Team Romney looking for knockout by Ryan

Republicans believe a strong performance by Paul RyanPaul Davis RyanJuan Williams: Biden's child tax credit is a game-changer Trump clash ahead: Ron DeSantis positions himself as GOP's future in a direct-mail piece Cutting critical family support won't solve the labor crisis MORE at Thursday’s vice presidential debate could keep the reeling Obama campaign from regaining its footing.

The party is riding high after a series of new polls showed a dramatic swing in Mitt Romney’s favor following his victory over President Obama in last week’s presidential debate. Now some Republicans are salivating over the prospect of their energetic young star delivering another body blow to Team Obama.


Ryan has been working assiduously to prepare for Thursday night’s showdown in Danville, Ky. The Wisconsin lawmaker spent three and a half days last week in Virginia exclusively focused on debate prep and has been camped out in St. Petersburg, Fla., the past two days to study. 

Campaign aides say he also met sporadically in previous weeks with former Solicitor General Ted Olson, who is serving as Vice President BidenJoe BidenTrump endorses Ken Paxton over George P. Bush in Texas attorney general race GOP lawmakers request Cuba meeting with Biden For families, sending money home to Cuba shouldn't be a political football MORE’s stand-in.

The stakes are the largest yet in Ryan’s meteoric political career. In 2008, 69.9 million Americans watched Biden’s showdown with then-Alaska Gov. Sarah Palin — more than three times the number who watched Ryan’s acceptance speech at the Republican National Convention.

Publicly, the Romney campaign has downplayed the Wisconsin lawmaker’s chances, noting repeatedly that Biden is a veteran of multiple presidential races and, in Ryan’s own words, will come “flying at us.” 

They argue that the vice president has participated in 18 presidential or vice presidential debates over his career, while Ryan has not stepped up to the podium for a formal debate since his first run for Congress.

“Joe Biden is as experienced a debater as anyone in national politics, and he has a deep resume in domestic policy and foreign affairs,” said Romney spokesman Brendan Buck. “This is Congressman Ryan’s first time on this big stage, so we’re taking preparation seriously. After the president’s performance last week, we know Joe Biden will be coming at us like a cannonball.”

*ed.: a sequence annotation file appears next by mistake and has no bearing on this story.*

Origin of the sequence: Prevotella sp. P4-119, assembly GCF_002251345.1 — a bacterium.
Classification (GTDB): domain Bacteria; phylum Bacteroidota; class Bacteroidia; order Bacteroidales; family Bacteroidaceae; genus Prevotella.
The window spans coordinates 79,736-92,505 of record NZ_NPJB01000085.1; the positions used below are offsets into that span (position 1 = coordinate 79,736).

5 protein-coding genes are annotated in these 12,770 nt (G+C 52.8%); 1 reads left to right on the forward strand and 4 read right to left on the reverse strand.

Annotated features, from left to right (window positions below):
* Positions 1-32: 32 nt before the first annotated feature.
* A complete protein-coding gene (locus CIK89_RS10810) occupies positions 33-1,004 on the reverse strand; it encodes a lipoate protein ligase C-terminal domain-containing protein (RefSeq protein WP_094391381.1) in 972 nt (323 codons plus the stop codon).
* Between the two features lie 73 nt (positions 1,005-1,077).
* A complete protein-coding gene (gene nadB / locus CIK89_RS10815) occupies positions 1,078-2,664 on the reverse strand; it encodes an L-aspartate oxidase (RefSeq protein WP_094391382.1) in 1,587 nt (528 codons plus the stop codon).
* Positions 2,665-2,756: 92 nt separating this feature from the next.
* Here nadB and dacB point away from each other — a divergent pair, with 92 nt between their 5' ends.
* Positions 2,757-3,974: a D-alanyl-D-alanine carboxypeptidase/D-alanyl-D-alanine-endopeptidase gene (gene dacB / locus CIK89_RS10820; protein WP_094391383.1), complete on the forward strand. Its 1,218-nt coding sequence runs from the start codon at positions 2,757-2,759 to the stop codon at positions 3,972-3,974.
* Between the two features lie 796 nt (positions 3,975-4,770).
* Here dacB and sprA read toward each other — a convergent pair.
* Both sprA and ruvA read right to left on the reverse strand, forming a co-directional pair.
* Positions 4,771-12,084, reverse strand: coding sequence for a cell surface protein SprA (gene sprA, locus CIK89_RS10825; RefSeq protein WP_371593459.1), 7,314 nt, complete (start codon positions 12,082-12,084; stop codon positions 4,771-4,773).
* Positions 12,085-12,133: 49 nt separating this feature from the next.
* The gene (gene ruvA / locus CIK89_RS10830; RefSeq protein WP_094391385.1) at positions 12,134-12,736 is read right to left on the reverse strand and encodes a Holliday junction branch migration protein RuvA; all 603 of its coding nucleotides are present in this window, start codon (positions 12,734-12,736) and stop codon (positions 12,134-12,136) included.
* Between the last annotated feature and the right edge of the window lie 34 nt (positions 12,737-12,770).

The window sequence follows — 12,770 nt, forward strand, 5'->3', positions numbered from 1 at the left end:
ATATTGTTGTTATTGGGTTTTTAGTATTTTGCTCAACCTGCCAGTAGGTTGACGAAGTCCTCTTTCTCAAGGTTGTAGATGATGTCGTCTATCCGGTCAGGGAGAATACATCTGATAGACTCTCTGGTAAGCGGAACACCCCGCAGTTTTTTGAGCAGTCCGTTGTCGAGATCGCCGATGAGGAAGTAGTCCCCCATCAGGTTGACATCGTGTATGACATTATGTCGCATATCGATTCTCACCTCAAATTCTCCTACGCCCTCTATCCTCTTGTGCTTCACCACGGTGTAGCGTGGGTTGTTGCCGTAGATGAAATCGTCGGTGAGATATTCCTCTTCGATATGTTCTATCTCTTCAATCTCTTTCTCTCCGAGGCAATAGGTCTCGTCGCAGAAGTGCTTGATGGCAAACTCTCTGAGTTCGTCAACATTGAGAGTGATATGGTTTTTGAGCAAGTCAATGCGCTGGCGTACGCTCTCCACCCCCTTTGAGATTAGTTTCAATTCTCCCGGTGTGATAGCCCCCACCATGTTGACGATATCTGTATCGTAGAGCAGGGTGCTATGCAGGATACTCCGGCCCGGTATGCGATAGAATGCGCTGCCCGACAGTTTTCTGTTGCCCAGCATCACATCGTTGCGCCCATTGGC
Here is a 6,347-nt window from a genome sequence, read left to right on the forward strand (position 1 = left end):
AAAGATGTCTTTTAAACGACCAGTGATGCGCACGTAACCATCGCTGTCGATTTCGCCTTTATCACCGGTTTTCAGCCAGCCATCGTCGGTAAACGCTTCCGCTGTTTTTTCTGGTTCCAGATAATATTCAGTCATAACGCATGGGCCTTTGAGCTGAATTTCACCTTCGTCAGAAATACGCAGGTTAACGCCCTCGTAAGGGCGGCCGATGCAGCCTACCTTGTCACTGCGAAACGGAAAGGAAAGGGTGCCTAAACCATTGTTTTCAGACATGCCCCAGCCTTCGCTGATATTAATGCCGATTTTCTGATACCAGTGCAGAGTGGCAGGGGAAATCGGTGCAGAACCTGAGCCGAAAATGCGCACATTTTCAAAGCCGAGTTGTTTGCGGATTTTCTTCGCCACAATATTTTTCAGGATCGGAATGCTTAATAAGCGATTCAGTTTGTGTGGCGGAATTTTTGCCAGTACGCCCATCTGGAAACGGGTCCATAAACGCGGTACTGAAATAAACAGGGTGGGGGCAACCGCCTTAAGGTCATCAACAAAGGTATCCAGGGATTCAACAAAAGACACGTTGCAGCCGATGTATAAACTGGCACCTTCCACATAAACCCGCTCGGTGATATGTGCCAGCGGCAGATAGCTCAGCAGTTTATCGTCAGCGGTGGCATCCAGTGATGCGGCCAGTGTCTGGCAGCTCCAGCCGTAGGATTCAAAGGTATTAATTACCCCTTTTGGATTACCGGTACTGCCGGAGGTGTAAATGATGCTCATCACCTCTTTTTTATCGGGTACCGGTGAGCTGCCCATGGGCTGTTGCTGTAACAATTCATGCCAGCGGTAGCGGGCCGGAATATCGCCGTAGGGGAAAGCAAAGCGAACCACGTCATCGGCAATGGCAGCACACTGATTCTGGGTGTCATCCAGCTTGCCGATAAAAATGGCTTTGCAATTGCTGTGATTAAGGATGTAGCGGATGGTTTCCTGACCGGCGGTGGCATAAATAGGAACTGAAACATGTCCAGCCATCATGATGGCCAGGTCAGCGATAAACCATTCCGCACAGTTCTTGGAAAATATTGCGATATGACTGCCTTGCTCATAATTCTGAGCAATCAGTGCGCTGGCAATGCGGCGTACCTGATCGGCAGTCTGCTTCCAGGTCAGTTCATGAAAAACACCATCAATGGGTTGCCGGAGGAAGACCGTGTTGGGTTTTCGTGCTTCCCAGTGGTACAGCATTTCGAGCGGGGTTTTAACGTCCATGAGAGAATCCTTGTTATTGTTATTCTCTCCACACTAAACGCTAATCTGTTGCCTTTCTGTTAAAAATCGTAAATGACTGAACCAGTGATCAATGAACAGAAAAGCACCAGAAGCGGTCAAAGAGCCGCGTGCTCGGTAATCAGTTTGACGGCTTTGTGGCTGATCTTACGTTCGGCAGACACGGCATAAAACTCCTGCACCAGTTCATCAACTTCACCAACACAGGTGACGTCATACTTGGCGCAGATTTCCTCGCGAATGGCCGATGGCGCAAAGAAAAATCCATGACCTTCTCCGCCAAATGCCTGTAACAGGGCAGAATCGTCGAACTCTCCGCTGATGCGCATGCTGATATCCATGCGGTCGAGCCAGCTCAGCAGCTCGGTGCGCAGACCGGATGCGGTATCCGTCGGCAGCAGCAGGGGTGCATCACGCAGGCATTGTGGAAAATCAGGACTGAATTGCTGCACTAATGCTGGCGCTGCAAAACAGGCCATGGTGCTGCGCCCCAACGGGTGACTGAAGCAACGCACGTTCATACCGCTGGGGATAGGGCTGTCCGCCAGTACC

And while the Romney campaign says the vice president has proven formidable and gaffe-free in big moments — pointing to his stirring Democratic National Convention address as the most recent evidence — there is some hope among Republicans that Biden, sensing the pressure of the moment, will overstep.

“Ryan’s challenge is staying at 30,000 feet without getting into the weeds on budgetary minutiae with Joe Biden likely to come out swinging,” said Republican strategist Ron Bonjean. “But if there is a way for Ryan to pull that out of Biden — so he becomes too negative while Ryan continues to be positive and provide solutions — he’ll end up doing really well.”

But Biden is preparing studiously too, huddling with senior adviser David Axelrod in Delaware for four days of debate prep. The former chairman of the Senate Foreign Relations Committee is expected to have an advantage on foreign policy, and has proven time and again that he can turn on the blue-collar charm when necessary.

“I know that Vice President Biden is anxious and ready to do this,” Obama adviser Robert Gibbs told NBC News.

Democrats say they see Ryan as a formidable challenge, noting the Wisconsin lawmaker has extensive experience debating on the House floor. Biden called on the man who knows that best, Rep. Chris Van Hollen (Md.) — the ranking Democratic member on the Budget Committee — as a sparring partner in his debate prep.

Lydia Spottswood, the Wisconsin Democrat who was defeated by Ryan in his 1998 House race, says it would be a mistake to underestimate the congressman’s oratorical abilities. 

Spottswood told The Hill on Tuesday that during her showdown with Ryan — possibly his only formal debate — he proved repeatedly elusive.

“He talks in platitudes, and not specifics. So if you’re trying to nail him down on details, he’ll rotate back to general principles,” Spottswood said. “He is always trying to wiggle out from his own manifesto, or to say people misunderstand what he’s saying.”

Spottswood added that the marginalization of moderator Jim Lehrer by Romney during last week’s debate “was straight out of debating Paul Ryan,” and added that Ryan would often filibuster challenges to his previously stated positions by playing policy wonk — something she called his “Wizard of Oz routine.” But the Wisconsin Democrat said most of all, Biden should be wary of what she called Ryan’s “Orwellian” slipperiness.

“He makes stuff up when he doesn’t even have to — that’s what I experienced when he was debating,” Spottswood said. “When you would try to call him out on it, say the Department of Labor said, ‘X,’ he would say he didn’t believe those figures and just keep saying what he wants to say.”

On Thursday night, the woman tasked with pressing both candidates will be ABC News’s Martha Raddatz, who was selected as the moderator of the debate. 

According to the Commission on Presidential Debates, the contest will cover both foreign and domestic topics and be divided into nine 10-minute segments. As with the first presidential debate, candidates will be given two minutes each to respond, with a broader discussion then opening up on each topic.

On Tuesday afternoon, Romney adviser Eric Fehrnstrom took to MSNBC to dismiss suggestions that the moderator’s performance in the last debate had aided his candidate, saying Romney and Ryan had “facts and the issues” on their side.

“The pressure is on Joe Biden to live up to his reputation this week as a policy expert and as a skilled debater,” he said.